By Bernhard Schroeder
Privacy is about to become a large industry. The analyst firm Gartner, best known for crunching device market share data, charting technology hype cycles, and churning out predictive lists of emergent capabilities at software’s cutting edge has now put businesses on watch. Companies need to think beyond the usual crop of nascent technologies; organizations need to be thinking about wider impacts next year, on both individuals and society as a result of privacy and security trends.
Call it a sign of the times but digital ethics and privacy has been named as one of Gartner’s top ten strategic technology trends for 2019. That, is progress of a sort. It also underlines how low certain tech industry practices have sunk that ethics and privacy is suddenly a cutting-edge trend, a couple of decades into the mainstream consumer Internet. Here are the security and privacy trends that will create opportunities for entrepreneurs.
Managing privacy: Privacy will continue on a similar path as the evolution of cybersecurity. Data breaches and privacy-related incidents aren’t going away just because of General Data Protection Regulation (GDPR) and other laws, so expect a standard of constant privacy to become the new normal and for compliance to be a continuous exercise. In 2019, consumers will become more aware of and better understand the rights and mechanisms that regulations like the GDPR have made available to them to manage and protect their data. As a result, we will see consumers become more engaged and active in controlling their privacy settings, such as sharing less information, unsubscribing from marketing communications, and requesting copies of their data or that companies delete their data entirely from marketing databases. Could private “drop boxes” built on blockchain be better for consumers than cloud storage solutions?
Brands rethink cloud security: As cloud adoption and multi-cloud deployments are spreading exponentially, organizations are faced with unmanaged security risks and data exposure. That’s why in 2019, organizations will begin focusing on creating solutions for their cloud and hybrid environments. Also expect to see more companies address cloud security by moving away from public cloud formats and returning to the private cloud. We first saw an inkling of this trend in 2016, when Dropbox announced it was moving 600 petabytes of data from AWS to its own data center. The reason was primarily to improve security, but it also addressed availability and performance concerns. Consumers will punish brands that have data breaches.
Cybercriminals rise: In 2019, the McAfee Labs 2019 Threats Prediction Report anticipates the hacker forums, chat rooms, and marketplaces where one can purchase exploit kits and other nefarious offerings that the cybercriminal underground will consolidate. In turn, we’ll see a rise in malware as a service, and these new malware families will work closely together. This will drive more sophisticated crypto currency breaches, rapid exploitation of new vulnerabilities, and increases in mobile malware and stolen credit cards and credentials. As crime ware becomes a service, it could lead to even more destructive attacks. We are already seeing where entire cities are being held at ransom with malware and hackers demanding payments to restore files.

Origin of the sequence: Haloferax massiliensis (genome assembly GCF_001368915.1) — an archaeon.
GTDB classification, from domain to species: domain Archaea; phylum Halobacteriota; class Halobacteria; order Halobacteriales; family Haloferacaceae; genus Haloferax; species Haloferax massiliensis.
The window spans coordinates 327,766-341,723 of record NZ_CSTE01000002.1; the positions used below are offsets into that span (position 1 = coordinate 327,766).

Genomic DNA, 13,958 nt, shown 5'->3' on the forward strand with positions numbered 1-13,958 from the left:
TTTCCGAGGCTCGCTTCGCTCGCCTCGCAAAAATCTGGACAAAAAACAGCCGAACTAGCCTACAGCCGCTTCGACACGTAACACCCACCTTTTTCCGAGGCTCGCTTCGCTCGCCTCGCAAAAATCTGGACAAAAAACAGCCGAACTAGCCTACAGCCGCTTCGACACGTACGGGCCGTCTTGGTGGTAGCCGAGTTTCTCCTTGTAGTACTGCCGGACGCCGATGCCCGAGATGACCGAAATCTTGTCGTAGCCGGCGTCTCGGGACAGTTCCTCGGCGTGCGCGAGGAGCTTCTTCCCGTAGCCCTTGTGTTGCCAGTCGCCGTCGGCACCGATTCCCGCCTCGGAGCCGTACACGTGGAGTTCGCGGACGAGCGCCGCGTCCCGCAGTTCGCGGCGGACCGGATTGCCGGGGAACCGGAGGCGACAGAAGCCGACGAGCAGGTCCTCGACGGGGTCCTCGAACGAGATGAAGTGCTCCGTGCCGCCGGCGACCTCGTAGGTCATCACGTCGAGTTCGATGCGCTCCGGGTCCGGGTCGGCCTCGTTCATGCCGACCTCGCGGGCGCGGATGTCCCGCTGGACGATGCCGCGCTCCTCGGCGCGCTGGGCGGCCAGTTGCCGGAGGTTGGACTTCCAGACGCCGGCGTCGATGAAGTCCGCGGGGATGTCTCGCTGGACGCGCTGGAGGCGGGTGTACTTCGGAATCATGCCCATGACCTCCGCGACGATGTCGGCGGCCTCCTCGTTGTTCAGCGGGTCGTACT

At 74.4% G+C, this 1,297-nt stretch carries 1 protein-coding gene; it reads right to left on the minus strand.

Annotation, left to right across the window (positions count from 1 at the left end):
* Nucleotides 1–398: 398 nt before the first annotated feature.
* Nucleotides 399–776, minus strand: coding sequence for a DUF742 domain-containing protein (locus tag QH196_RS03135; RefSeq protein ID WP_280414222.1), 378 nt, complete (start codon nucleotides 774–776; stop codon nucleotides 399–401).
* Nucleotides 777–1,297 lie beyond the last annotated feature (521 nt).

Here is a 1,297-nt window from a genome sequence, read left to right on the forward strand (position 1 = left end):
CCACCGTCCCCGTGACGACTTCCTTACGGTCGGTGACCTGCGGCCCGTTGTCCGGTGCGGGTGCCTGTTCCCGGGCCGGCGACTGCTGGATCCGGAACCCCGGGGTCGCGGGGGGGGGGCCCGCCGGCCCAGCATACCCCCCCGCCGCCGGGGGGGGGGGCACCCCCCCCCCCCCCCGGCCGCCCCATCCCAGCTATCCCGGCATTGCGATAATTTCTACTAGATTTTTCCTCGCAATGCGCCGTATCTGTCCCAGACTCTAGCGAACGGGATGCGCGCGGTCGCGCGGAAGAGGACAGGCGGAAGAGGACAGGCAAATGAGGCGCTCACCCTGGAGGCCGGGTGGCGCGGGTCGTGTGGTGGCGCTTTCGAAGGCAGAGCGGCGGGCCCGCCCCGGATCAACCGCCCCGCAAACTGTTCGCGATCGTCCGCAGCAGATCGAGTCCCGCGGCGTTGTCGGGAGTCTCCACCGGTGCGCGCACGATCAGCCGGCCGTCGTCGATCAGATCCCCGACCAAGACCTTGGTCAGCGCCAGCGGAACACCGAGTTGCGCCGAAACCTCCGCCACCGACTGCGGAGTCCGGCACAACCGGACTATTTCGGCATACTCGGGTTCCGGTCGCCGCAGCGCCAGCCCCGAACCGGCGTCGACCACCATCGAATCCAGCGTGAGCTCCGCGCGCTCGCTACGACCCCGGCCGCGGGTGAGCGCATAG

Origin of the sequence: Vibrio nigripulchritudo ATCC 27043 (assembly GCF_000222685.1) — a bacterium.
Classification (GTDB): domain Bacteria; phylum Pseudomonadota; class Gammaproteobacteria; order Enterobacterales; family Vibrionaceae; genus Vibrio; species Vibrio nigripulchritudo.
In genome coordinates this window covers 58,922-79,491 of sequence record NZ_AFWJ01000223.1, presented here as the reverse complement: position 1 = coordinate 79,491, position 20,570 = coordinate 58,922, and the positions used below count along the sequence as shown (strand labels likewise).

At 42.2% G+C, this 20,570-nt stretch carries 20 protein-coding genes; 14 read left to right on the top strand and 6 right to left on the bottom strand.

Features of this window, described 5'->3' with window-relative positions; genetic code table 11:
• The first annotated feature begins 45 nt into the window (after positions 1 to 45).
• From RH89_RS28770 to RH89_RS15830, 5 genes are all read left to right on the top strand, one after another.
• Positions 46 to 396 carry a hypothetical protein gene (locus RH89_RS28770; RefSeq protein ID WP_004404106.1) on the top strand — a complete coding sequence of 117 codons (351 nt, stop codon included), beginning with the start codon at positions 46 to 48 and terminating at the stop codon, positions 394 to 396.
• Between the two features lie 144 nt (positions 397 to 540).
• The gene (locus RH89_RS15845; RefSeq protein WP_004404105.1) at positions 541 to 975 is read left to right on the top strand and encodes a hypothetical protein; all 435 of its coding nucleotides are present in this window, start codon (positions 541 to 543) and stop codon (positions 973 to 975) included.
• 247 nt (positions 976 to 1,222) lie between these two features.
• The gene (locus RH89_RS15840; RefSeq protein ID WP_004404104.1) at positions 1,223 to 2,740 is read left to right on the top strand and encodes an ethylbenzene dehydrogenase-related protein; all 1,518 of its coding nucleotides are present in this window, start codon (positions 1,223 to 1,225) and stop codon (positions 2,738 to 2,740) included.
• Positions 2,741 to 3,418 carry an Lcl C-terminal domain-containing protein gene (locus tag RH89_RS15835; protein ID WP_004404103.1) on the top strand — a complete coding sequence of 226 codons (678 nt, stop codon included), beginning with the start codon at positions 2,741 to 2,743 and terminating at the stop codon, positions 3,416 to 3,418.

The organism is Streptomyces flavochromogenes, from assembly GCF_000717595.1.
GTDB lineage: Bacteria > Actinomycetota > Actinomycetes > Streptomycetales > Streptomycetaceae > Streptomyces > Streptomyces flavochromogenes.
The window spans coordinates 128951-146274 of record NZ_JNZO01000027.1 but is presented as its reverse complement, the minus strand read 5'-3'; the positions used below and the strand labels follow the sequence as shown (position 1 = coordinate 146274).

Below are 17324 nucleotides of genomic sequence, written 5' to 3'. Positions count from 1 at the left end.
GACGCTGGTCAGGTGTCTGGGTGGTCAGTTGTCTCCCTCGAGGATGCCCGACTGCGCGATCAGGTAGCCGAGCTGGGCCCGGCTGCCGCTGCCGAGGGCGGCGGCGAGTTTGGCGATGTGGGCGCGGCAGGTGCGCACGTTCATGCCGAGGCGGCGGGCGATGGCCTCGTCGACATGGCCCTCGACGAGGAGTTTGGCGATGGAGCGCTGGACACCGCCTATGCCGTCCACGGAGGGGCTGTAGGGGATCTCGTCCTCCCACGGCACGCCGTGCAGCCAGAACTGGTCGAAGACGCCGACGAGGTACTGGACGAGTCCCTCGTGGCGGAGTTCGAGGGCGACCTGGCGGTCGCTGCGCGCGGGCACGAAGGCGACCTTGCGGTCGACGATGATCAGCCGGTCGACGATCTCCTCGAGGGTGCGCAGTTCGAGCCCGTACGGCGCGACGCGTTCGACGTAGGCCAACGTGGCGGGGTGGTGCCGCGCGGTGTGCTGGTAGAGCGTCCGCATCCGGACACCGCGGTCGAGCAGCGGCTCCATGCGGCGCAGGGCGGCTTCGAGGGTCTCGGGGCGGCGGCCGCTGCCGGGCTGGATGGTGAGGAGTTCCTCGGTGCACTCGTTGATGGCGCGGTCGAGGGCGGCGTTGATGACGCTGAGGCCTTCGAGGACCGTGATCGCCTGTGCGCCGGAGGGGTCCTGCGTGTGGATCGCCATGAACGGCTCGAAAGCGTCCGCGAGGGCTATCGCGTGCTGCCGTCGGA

Brands under attack: Fake news is going to become more prevalent in 2019 as cybercriminals use social media to spread misinformation and extortion campaigns. McAfee however, predicts the focus this time will be on brands and corporations, instead of elections. The increased number of botnet accounts will look more legitimate and will be harder to take down. Botnet operators will continue to harass organizations with the intent to do serious, if not permanent, damage to their reputation and financials. Cybercriminals will repurpose these campaigns to extort companies by threatening to damage their brands. Organizations face a serious danger from these sophisticated criminals. Brand protection will rise as a sub industry as related to cyber security.
Small organizations move to enterprise cybersecurity: 2019 will be the year where small businesses take a leap forward in their cybersecurity efforts. This new attitude and approach should have an impact on the overall supply chain. If smaller companies are more serious about their security efforts, it will become more difficult for cybercriminals to target the suppliers as a backdoor into large enterprise networks. This presents opportunities for small business cyber security solutions that protects their enterprise and customer data.